The Taipei Film House, a white, two-story building located in the heart of Taipei's downtown area, was where Richard Nixon stayed for a few nights on his 1964 visit to Taiwan during his capacity as U.S. Vice President.
It also served as home to a total of five ambassadors until the severing of diplomatic ties between the U.S. and the Republic of China in 1979. When the last U.S. Ambassador Leonard Unger returned home, the house was left empty and deserted for nearly 20 years.
Now the house has undergone a complete rebirth, sloughing off its heavy political history and turning into a film-oriented complex, to serve as an interactive window for cross-cultural exchanges in the creative industry.
American colonial style
Built around 1925 during the Japanese colonial period, the two-story American colonial style building was designed by Japanese architects, and not by Americans.
This is because during that period, many Japanese students studied architecture in North America and Europe, so that when they returned to Asia, they started designing many buildings in Western styles.
Serving as the U.S. consulate to Japan, the structure was designed as a classic Southern-style Manor building with a square floor plan, simple Grecian columns, and an elegant reception hall.
When World War II broke out, all diplomatic affairs between Japan and the U.S. were terminated and the office was closed down for several years.
Following the Republic of China government's relocation to Taiwan in 1949, the U.S. reestablished its consulate in Taipei a year later, and the building was used as the office of the U.S. Navy in Taiwan.
Then in 1953, U.S. Ambassador Karl L. Rankin (1953-1957) chose this site with a majestic retinue of trees as his official residence.
Ambassadors Everett R. Drumright (1958-1962), Ian G. Kirk (1962-1963), Jerauld Wright (1963-1965), Walter P. McConaughy (1966-1974), and Leonard Unger (1974-1978) also resided here.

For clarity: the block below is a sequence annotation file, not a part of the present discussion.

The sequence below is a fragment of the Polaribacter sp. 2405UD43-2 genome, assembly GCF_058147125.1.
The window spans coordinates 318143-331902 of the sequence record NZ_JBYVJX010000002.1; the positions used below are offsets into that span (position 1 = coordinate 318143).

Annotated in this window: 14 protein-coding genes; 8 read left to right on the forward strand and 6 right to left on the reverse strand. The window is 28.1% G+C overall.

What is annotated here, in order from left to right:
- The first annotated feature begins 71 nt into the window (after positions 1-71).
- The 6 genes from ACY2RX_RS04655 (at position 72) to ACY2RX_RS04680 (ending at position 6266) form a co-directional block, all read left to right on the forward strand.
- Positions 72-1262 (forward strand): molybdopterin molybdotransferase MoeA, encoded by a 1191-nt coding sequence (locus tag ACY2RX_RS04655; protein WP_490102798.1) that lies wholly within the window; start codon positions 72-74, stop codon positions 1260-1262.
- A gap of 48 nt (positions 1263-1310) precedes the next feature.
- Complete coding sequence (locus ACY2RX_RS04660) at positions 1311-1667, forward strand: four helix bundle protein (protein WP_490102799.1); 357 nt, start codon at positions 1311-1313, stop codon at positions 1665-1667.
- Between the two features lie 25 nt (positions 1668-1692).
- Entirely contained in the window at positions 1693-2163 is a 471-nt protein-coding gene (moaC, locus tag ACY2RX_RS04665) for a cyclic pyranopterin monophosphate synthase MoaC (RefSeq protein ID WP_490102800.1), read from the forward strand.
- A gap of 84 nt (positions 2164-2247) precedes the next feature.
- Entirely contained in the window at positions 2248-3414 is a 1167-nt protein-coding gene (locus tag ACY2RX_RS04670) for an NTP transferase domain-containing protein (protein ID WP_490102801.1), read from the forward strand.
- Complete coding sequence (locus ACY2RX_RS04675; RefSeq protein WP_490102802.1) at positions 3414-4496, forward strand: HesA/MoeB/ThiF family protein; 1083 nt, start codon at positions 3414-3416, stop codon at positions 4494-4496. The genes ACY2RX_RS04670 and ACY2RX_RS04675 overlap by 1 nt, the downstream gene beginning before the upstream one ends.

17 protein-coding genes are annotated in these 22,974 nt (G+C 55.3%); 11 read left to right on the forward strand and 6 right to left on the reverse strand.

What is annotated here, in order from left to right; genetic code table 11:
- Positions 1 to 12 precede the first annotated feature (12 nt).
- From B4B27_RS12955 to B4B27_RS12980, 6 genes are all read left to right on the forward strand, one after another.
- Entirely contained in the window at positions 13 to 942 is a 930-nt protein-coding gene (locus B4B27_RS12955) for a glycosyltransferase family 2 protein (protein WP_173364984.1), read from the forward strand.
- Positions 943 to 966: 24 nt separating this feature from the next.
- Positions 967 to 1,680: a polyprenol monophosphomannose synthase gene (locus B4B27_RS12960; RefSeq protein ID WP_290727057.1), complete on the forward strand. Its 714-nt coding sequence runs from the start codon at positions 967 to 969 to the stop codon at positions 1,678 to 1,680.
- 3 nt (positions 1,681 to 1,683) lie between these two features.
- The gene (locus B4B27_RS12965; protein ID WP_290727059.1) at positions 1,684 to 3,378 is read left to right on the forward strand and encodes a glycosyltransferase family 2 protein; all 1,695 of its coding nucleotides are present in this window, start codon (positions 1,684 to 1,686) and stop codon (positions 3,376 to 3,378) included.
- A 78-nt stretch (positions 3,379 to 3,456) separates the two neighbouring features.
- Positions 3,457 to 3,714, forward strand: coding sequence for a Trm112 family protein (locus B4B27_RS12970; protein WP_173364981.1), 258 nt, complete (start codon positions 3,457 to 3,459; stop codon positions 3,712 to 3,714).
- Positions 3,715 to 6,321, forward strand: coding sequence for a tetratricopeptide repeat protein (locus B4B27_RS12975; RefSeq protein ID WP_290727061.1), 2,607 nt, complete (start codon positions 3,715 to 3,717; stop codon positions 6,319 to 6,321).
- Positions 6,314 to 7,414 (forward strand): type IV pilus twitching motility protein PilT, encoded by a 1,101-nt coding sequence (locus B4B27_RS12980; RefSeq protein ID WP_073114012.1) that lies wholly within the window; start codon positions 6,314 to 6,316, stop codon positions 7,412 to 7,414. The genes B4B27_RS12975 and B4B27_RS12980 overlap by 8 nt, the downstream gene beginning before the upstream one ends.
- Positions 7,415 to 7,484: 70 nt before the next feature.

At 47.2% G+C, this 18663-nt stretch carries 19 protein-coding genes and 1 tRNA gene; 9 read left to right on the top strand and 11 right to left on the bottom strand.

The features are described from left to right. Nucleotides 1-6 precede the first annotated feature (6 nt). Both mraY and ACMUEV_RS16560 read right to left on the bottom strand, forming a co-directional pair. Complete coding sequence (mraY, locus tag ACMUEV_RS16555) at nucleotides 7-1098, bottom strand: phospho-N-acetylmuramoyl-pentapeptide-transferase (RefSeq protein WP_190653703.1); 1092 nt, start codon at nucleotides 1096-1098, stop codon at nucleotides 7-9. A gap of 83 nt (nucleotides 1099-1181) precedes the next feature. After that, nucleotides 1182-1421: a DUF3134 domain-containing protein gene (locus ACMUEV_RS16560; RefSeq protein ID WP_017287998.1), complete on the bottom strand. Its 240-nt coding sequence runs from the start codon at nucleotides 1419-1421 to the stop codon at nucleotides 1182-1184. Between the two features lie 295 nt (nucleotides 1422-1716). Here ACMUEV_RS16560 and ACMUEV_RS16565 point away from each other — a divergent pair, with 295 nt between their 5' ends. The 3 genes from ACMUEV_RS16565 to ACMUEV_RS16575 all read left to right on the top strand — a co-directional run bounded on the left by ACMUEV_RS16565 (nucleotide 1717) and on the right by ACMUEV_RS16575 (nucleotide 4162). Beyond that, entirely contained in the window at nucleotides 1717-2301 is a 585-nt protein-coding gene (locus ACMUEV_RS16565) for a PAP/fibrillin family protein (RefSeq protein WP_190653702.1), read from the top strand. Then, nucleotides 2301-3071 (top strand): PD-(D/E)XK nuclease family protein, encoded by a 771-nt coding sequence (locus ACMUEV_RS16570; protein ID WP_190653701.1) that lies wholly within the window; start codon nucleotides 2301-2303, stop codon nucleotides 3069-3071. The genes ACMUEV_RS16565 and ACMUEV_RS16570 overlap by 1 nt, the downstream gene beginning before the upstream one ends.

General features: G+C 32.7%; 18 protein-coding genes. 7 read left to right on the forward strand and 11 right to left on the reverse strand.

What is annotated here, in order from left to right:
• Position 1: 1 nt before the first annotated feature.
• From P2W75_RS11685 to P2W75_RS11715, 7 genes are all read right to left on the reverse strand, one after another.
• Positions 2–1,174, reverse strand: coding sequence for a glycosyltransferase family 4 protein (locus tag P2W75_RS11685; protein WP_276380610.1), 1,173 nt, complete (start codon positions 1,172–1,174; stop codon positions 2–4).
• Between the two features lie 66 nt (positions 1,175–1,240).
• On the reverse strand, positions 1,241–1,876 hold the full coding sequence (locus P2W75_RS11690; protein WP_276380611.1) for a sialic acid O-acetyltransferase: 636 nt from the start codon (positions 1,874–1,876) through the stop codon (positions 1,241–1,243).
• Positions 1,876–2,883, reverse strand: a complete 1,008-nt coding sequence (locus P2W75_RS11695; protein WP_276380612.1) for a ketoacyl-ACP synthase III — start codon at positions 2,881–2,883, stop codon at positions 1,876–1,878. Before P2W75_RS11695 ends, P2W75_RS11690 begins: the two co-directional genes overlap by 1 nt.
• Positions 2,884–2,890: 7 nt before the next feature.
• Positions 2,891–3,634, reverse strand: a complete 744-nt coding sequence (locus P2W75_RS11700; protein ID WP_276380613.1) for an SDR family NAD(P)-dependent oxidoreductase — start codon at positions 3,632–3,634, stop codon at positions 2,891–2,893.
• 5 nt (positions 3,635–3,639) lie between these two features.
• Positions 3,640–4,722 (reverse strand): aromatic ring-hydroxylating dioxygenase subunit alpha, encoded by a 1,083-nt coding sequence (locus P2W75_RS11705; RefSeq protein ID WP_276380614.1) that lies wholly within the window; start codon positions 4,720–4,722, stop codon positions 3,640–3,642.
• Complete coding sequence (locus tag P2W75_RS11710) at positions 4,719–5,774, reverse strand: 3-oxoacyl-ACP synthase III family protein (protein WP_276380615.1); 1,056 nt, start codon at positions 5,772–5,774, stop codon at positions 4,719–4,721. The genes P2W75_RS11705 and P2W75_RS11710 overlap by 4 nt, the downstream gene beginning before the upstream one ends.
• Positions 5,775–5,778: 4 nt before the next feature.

All resident U.S. ambassadors had an abiding interest in Taipei's culture and arts, hosting many leading arts figures at the residence. With the departure of Ambassador Unger, however, the building was left abandoned for 18 years.
In 1997, the Taipei City government decided to make use of the building as a venue for promoting films. After a NT$60-million renovation over a five-year span, the complex reopened as SPOT-Taipei Film House in 2002.
Supervised by the Taiwan Film and Culture Association, the building now houses an exhibition gallery, a coffee shop, a restaurant, and a design shop featuring a large collection of film-related materials as well as many creative products from around the world.
There is also a multimedia conference room that can be used for seminars and workshops, providing filmmakers and artists with a venue for innovative exchanges.
But most importantly, the complex now houses the 82-seat SPOT Cinema, which was created by reconstructing the building where the car garage and generators were once located.
SPOT Cinema now screens local productions and international movies scrupulously selected by members of the Taiwan Film and Culture Association, holding six screenings on a daily basis.
The films shown here are fine art films featuring creative approaches and cultural diversity. The selection is meant to enhance independent thinking and to be artistically distinguished from mainstream Hollywood films.
Once a witness to many significant milestones in the Republic of China's diplomatic interchanges with the U.S., the Taipei Film House in its current capacity will continue to combine the intrinsic value of a historical site with the cultural value of art films, and to provide filmmakers and artists with a venue for innovative exchanges.
The article titled "36 Hours in Taipei, Taiwan” was published in The New York Times on March 2, 2008.